wpid-ECG.jpgThe Electricity Company of Ghana Limited (ECG) says it faces an investment funding deficit of US$170million per annum, and its proposed tariff hike, if fully granted, will help narrow the gap.

The company needs US$200million of investment every year to expand its operations to match a similar input in power generation expansion by the VRA.

However, it is only able to raise about US$30million internally, leaving a large funding gap of US$170million.

?The monies we generate internally are not enough to meet the company?s annual funding requirements. So the company has added the investment aspect to the new [tariff] proposal submitted to the Public Utilities Regulatory Commission (PURC),? a senior official of the company, who asked not to be named, told the B&FT

?In order to meet the growing demand, the company needs to continuously invest in new equipment and replace old and obsolete ones. ECG has 1.8million kilometres of network [cable], 33,000 bulk supply points, and 108 substations. These have life-spans; depending on the load, ECG needs to replace the cables every 10-15 years. There are currently 12,640 transformers and the company needs to add 2,000-2,500 transformers every year in light of the growing demand.?

In a tariff proposal submitted to the PURC early this year, the ECG said while it is required to pay 26.5 pesewas per kilowatt hour to purchase power from the seven Independent Power producers (IPPs) this year, the current bulk generation tariff provides for only 10.53 pesewas per kilowatt hour.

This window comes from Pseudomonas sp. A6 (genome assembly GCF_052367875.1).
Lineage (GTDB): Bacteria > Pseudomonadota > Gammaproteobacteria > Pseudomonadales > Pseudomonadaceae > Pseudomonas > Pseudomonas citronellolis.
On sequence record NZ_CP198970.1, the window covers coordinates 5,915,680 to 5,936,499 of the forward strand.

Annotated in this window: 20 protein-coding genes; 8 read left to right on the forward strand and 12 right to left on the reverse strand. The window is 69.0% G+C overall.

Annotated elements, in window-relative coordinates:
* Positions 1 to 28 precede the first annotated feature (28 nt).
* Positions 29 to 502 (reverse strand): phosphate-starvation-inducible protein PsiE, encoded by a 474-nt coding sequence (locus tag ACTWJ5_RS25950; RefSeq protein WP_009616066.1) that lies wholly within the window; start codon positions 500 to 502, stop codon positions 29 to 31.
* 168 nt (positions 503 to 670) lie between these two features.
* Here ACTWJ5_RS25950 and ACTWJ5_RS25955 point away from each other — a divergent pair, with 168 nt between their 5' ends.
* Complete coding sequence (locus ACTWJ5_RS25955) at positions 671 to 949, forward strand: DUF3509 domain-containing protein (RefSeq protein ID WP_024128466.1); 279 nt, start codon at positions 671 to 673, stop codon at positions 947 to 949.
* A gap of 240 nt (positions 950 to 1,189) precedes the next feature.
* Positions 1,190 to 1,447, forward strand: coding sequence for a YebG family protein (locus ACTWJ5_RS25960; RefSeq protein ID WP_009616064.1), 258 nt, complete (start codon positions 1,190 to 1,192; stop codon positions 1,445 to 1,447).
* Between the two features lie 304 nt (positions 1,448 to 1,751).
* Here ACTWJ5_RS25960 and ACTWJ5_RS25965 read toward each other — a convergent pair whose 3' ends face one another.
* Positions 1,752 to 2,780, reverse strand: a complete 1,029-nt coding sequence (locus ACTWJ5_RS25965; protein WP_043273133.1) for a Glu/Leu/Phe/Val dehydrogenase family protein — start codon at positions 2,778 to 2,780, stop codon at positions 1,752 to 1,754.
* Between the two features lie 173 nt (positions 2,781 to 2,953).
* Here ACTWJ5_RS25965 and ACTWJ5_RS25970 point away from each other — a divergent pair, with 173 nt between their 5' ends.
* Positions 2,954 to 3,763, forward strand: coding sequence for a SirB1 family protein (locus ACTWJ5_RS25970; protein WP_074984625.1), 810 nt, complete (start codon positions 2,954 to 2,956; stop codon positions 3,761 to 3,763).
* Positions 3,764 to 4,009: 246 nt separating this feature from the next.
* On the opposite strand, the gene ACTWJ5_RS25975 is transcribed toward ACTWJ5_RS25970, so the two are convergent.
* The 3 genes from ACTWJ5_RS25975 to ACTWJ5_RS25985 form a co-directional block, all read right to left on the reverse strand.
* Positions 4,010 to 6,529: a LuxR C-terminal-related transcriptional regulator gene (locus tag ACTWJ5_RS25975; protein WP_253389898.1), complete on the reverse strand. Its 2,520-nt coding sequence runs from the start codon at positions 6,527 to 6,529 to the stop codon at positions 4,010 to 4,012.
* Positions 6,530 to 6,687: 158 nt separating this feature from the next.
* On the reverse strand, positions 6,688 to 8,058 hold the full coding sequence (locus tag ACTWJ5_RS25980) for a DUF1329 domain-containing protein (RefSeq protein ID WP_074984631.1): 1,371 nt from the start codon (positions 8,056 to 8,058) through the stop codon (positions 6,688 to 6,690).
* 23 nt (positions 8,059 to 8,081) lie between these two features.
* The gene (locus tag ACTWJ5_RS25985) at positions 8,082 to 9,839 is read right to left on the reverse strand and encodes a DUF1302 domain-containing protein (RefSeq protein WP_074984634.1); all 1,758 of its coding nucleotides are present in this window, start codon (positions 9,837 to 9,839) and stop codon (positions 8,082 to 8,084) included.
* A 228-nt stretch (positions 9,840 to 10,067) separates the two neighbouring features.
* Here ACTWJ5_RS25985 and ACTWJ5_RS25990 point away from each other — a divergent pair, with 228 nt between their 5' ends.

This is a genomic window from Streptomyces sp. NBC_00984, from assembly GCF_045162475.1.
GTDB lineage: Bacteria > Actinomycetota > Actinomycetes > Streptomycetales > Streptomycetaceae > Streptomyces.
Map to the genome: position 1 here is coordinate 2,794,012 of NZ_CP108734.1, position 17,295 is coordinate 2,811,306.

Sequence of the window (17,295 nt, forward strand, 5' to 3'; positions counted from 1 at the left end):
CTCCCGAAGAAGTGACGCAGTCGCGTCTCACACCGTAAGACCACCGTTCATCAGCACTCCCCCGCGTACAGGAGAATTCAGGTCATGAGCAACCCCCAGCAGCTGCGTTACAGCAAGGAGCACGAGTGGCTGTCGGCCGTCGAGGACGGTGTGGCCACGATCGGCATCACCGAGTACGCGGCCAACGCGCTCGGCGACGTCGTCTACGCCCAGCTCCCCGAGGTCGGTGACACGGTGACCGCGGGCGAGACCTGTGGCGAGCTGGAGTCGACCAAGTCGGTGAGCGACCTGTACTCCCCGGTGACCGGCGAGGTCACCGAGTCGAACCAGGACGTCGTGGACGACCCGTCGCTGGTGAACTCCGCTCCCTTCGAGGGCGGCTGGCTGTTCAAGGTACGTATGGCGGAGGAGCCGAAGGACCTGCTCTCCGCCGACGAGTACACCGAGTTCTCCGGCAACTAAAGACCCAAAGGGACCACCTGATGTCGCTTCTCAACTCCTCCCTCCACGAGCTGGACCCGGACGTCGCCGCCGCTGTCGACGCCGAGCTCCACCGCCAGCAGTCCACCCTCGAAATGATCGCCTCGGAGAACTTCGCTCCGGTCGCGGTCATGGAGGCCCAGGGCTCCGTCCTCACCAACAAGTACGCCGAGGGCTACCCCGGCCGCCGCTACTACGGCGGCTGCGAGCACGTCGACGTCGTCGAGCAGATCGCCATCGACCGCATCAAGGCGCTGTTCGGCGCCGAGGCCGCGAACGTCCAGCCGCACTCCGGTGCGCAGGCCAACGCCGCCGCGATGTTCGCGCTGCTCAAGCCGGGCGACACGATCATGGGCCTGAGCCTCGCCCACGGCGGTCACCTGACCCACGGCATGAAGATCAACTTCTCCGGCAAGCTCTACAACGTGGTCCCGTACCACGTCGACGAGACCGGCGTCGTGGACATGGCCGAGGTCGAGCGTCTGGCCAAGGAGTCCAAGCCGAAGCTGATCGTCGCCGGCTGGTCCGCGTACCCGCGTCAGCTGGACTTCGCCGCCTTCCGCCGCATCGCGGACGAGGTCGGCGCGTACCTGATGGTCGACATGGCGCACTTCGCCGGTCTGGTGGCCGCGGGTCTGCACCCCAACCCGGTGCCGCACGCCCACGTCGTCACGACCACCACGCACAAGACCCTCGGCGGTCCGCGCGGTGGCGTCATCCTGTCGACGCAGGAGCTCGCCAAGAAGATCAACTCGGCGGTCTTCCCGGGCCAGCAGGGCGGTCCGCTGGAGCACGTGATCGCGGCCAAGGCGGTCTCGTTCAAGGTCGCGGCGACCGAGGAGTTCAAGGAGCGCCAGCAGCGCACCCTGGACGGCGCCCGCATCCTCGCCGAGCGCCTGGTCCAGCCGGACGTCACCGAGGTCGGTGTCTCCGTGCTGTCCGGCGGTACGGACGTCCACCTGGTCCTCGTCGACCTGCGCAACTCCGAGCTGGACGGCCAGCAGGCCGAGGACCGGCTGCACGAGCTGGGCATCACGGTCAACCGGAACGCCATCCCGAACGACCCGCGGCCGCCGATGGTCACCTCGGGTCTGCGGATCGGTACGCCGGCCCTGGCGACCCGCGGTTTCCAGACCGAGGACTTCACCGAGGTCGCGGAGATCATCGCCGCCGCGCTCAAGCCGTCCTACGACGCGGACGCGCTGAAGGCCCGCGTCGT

?Based on the increase in generation costs, which requires that ECG increase payments to the IPPs and VRA, ECG proposes an adjustment of electricity distribution rates from 9.76 pesewas per kilowatt hour to 30.66 pesewas per kilowatt hour — a percentage increase of 214%, which is based on the revenue requirement of GH?2,540million for the year 2013,? the company said.

The electricity distributor has come in for criticism over the technical and commercial losses it incurs on an annual basis. Consumer groups have said the company should put its house in order before demanding a tariff adjustment.

?The PURC requires minimum technical and commercial losses of 21 percent, while acceptable technical and commercial losses for electricity producers the world over is 15 percent,? the source said.

A World Bank report published in 2010 postulated the creation of five Strategic Business Units (SBUs) under ECG — Ashanti Region; Tema, Volta and Eastern Regions; Greater Accra; Western; and Central Regions — to run as autonomous institutions.

The Ministry of Energy in the last few months has written to the ECG about government?s intentions to implement the recommendations of the World Bank.

However, the ECG has said the time is not right and that ?it should be shelved? for now, especially as the company has steadily reduced its technical and?commercial losses from some 27 percent to 21.3 percent in the last two years.

The pilot phase of the SBU proposal was rejected by the Ashanti regional employers of the company. Citing duplication of functions, loss of jobs, and improvement in the delivery of service over the last two years, the workers rejected the proposal.

ECG is currently broken down into 10 units with Regional Directors who are given a set target, and District Managers who report to the Regional Directors. The Regional Directors in turn report to the head-office.

By Dominick Andoh


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